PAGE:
I think we tend to have two reactions to things we encounter beyond our cultural experience—awe and fear.  Usually a combination of the two.  Can you imagine the first European to encounter Chinese fireworks?  The first native North American to see a gun fired?  Curious objects abound and if we can’t figure out their uses it’s easy to imagine supernatural uses.  Why are there standing stones scattered all over Britain?  Why did the people of Easter Island commit such time, effort and resources into carving and placing their iconic moai statues around their island?  How would we really view an alien piece of technology if one fell into our hands?  Would we consider it technology or would the workings be so far beyond us that it would be indistinguishable from magic?

Nowadays (look at me using old-timer talk) we have instant access to cultural databases.  If we encounter anything mysterious or intriguing from a different culture, we can dissect it immediately, if we choose.  In the past researching a mystery would be a length process that might raise more questions than answers which would add to the idea of mystery or the supernatural.  I guess what might border on mystical or supernatural now would be googling a person or an object and finding absolutely no information.   In our information rich world, that would indeed be odd…almost magical.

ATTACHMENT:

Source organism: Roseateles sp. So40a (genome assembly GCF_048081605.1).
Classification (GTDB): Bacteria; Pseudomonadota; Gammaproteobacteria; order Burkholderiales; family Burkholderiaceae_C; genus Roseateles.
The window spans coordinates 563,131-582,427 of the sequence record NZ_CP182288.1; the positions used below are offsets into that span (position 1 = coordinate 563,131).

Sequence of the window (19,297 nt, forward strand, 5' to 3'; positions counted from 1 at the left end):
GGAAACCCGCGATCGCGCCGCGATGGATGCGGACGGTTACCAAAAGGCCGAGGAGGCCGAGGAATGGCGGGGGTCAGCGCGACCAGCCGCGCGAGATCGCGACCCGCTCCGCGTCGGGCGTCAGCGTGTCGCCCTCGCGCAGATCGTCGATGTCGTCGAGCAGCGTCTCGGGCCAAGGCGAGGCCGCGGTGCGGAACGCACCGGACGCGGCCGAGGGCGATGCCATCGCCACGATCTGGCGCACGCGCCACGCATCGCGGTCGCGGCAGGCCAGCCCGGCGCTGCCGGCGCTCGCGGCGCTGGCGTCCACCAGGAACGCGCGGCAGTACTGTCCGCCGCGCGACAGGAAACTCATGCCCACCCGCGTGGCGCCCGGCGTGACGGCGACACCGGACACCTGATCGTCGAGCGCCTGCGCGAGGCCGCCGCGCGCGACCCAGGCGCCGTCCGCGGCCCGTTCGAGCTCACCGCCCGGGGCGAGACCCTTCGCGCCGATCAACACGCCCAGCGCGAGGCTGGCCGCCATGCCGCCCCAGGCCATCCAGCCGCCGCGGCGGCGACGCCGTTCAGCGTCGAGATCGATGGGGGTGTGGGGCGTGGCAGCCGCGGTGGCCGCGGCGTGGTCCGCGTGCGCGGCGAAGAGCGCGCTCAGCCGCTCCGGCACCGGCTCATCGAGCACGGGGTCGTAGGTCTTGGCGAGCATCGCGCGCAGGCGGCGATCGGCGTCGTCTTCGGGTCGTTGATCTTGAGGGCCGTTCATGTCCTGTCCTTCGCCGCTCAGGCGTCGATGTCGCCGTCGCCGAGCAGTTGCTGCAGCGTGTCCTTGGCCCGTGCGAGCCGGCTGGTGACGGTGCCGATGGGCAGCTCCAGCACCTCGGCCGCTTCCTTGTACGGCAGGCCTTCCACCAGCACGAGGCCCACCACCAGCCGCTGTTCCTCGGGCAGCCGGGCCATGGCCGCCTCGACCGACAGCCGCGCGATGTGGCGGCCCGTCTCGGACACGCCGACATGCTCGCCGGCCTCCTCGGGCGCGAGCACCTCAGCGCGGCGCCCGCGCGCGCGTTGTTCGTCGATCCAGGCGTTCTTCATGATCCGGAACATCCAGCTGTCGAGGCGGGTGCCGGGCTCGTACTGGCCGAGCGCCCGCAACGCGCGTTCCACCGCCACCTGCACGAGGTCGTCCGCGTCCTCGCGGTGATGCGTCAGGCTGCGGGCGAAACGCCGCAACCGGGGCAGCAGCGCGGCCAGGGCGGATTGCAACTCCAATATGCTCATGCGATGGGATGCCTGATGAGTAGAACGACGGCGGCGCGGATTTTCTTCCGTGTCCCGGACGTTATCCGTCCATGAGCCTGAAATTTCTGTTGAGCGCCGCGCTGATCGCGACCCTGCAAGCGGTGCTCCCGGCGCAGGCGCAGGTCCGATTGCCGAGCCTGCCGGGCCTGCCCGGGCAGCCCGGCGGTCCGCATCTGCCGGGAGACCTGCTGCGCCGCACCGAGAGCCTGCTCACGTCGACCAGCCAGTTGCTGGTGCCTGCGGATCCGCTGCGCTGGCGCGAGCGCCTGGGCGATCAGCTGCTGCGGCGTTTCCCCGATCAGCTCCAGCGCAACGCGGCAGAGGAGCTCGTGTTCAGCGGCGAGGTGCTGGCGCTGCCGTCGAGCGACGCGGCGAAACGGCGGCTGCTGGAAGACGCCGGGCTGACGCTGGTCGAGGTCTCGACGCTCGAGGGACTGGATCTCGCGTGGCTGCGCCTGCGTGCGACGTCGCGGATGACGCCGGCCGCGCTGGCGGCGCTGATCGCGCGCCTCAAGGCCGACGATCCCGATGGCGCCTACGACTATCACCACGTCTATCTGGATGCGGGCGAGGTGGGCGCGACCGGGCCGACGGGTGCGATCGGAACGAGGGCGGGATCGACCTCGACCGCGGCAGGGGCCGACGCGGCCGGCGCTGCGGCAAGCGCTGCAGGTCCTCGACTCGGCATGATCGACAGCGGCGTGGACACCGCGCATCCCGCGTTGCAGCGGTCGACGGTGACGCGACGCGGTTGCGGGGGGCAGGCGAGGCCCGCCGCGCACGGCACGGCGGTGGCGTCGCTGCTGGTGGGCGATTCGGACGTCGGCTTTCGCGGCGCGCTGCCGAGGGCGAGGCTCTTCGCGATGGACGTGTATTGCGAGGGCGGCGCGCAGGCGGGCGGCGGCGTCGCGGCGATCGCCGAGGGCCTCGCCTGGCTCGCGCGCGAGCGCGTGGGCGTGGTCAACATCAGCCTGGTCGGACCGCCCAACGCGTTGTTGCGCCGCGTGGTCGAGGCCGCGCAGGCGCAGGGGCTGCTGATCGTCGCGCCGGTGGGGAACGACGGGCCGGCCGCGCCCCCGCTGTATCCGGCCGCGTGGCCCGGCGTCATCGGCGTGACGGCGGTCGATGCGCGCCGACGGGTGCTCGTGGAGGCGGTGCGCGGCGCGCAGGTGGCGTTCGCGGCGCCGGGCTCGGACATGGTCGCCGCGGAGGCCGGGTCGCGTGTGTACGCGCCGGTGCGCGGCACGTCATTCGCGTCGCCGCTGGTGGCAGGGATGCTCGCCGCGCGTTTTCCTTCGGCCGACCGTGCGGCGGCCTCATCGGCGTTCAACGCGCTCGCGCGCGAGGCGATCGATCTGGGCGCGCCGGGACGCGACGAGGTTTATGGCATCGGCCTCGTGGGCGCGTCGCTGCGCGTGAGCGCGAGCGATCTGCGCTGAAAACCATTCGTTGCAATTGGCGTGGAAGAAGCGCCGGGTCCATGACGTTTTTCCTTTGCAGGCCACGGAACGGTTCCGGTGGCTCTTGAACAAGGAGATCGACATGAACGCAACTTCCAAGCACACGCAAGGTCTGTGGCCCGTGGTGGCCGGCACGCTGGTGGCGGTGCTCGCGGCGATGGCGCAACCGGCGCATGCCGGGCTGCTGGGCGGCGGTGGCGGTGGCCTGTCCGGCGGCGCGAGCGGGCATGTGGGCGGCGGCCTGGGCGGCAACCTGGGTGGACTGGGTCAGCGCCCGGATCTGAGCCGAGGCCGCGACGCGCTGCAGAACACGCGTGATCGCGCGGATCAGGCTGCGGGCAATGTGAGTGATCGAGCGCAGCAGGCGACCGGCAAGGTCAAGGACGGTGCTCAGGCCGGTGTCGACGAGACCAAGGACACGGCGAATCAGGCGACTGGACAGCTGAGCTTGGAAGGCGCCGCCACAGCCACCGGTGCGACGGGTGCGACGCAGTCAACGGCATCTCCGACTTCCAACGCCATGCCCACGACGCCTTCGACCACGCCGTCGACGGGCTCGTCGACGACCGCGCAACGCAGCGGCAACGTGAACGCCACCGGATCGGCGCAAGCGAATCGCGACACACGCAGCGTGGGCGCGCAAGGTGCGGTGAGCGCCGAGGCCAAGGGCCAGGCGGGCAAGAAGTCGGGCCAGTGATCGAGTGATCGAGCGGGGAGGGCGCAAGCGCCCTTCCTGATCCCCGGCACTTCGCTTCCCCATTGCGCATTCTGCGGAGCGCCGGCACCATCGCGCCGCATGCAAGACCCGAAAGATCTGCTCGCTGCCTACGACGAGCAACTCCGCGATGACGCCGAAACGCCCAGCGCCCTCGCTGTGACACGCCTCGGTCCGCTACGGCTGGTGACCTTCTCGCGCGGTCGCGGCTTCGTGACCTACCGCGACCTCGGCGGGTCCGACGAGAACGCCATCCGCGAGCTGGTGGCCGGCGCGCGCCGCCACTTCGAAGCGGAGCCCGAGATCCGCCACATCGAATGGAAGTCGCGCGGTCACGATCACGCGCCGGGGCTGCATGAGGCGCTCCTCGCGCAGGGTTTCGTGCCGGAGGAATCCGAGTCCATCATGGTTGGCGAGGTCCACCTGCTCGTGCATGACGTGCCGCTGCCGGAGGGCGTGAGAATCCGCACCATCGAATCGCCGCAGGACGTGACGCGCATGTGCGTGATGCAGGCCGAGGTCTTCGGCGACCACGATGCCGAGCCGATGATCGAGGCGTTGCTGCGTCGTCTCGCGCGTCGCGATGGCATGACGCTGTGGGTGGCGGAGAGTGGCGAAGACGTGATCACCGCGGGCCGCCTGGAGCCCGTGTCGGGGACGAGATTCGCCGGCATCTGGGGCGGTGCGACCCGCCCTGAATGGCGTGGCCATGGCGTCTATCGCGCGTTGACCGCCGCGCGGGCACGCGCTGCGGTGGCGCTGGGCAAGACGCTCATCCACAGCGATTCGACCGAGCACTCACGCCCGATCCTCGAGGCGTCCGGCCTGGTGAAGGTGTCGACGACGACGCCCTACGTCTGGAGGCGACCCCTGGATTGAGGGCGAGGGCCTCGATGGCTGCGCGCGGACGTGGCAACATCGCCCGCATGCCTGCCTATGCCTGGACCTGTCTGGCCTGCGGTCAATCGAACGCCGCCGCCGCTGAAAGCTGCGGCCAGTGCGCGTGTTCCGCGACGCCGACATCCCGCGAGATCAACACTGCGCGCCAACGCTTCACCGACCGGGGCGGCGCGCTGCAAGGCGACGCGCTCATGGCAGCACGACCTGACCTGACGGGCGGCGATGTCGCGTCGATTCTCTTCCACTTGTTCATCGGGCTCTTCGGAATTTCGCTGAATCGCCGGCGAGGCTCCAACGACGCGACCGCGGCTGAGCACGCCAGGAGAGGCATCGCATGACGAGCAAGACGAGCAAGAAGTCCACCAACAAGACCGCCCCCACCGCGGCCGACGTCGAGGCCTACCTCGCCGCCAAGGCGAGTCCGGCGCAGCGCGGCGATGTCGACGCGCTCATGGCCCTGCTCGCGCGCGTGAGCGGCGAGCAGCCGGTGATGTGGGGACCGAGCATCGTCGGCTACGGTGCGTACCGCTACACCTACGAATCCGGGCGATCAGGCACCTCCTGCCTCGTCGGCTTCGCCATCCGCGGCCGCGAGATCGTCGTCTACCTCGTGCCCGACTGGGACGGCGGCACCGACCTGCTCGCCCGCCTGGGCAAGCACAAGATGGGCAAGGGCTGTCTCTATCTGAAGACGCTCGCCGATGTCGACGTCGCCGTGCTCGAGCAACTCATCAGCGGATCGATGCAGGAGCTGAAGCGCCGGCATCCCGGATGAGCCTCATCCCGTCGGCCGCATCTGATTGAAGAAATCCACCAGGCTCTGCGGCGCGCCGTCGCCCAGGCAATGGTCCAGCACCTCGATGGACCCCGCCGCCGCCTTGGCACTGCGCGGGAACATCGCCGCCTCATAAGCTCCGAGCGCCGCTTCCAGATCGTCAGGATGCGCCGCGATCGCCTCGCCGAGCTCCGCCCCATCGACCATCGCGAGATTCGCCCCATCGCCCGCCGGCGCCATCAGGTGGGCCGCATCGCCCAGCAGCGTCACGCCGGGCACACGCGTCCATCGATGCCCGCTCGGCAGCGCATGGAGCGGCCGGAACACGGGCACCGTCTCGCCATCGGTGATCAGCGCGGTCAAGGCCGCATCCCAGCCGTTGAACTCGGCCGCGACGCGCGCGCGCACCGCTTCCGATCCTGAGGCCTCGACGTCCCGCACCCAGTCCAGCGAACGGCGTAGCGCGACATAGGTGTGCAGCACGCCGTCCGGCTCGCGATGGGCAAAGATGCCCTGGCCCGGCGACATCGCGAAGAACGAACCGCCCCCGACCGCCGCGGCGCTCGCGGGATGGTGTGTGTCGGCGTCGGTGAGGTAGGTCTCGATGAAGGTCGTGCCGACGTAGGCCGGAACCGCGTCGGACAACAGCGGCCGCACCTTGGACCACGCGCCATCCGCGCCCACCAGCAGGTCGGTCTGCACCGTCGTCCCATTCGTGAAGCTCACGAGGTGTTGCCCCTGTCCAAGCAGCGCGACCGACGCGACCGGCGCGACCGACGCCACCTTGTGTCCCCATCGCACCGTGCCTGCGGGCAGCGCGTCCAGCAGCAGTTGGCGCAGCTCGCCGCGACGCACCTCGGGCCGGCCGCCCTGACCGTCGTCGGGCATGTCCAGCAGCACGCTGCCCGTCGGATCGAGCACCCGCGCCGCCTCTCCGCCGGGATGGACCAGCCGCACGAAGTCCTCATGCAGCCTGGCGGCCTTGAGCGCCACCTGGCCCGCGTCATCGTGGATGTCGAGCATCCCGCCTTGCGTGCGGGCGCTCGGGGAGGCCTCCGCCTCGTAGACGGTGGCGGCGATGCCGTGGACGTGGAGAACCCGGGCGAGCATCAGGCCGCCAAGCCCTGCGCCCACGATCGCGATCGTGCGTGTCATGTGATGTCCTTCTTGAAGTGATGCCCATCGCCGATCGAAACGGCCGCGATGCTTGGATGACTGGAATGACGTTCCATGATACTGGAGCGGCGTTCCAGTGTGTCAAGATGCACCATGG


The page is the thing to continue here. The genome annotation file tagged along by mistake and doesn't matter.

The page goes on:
CA: While this is not quite a ghost story, have you dabbled in other tales that deal with the dead in one form or another?

I have a number of real life ghost stories that I love to share on stormy nights and around campfires in the woods.  While I haven’t written a traditional ghost story (yet…you’ve got me thinking about one, Colleen), I tend to write stories that deal with people who have suffered the profound loss of loved ones and their different ways of coping.  I don’t think there’s anything more impactful than the loss of someone close and by exposing a character in a story to that type of loss you get to see what he or she is made of.  In that way, I guess, there are ghosts in my stories because my characters are visited by the memories of those they’ve lost and what is a ghost if not the vivid, enduring imprint of someone who has died?

CA: What projects are you working on now?